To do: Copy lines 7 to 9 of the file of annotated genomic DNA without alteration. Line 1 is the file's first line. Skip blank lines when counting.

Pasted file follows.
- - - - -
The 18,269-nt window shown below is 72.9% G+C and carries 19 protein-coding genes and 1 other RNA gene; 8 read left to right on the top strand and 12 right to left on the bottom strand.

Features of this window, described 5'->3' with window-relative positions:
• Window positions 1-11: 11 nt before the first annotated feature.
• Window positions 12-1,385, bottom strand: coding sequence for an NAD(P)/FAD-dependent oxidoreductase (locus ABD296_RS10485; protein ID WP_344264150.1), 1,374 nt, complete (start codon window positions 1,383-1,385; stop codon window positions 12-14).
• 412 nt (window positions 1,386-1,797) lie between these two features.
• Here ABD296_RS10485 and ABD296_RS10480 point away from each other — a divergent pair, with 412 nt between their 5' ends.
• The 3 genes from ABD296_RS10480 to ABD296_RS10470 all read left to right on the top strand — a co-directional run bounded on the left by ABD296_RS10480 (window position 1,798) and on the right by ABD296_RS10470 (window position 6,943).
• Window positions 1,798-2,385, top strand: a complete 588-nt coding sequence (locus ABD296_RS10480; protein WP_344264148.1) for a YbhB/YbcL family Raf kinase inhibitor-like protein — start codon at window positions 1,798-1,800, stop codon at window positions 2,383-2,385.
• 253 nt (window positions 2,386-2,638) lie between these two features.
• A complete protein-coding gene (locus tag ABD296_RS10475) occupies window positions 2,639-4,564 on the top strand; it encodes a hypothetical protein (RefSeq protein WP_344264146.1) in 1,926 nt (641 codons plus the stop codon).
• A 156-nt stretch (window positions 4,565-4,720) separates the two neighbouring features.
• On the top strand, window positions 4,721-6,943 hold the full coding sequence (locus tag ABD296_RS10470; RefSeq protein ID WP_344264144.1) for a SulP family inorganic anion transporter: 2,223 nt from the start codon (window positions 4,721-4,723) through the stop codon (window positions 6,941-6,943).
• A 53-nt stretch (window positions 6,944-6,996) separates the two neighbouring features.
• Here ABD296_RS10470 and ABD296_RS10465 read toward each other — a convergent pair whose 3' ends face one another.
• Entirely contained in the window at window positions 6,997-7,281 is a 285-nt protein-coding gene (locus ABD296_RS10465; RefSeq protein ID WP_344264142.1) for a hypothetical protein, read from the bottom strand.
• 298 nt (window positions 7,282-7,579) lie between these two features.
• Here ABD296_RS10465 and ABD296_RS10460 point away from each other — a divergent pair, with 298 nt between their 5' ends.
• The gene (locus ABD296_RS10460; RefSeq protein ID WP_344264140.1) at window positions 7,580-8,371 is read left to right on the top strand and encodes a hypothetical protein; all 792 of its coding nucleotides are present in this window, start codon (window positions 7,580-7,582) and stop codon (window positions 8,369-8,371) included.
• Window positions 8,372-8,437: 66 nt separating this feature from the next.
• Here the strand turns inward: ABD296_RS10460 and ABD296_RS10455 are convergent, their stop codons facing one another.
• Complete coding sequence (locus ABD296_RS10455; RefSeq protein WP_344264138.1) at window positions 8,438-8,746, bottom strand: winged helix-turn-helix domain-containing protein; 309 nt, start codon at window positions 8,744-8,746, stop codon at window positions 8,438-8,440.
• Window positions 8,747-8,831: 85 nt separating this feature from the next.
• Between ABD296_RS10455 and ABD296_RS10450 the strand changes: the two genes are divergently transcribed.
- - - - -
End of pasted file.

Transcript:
• The 3 genes from ABD296_RS10480 to ABD296_RS10470 all read left to right on the top strand — a co-directional run bounded on the left by ABD296_RS10480 (window position 1,798) and on the right by ABD296_RS10470 (window position 6,943).
• Window positions 1,798-2,385, top strand: a complete 588-nt coding sequence (locus ABD296_RS10480; protein WP_344264148.1) for a YbhB/YbcL family Raf kinase inhibitor-like protein — start codon at window positions 1,798-1,800, stop codon at window positions 2,383-2,385.
• 253 nt (window positions 2,386-2,638) lie between these two features.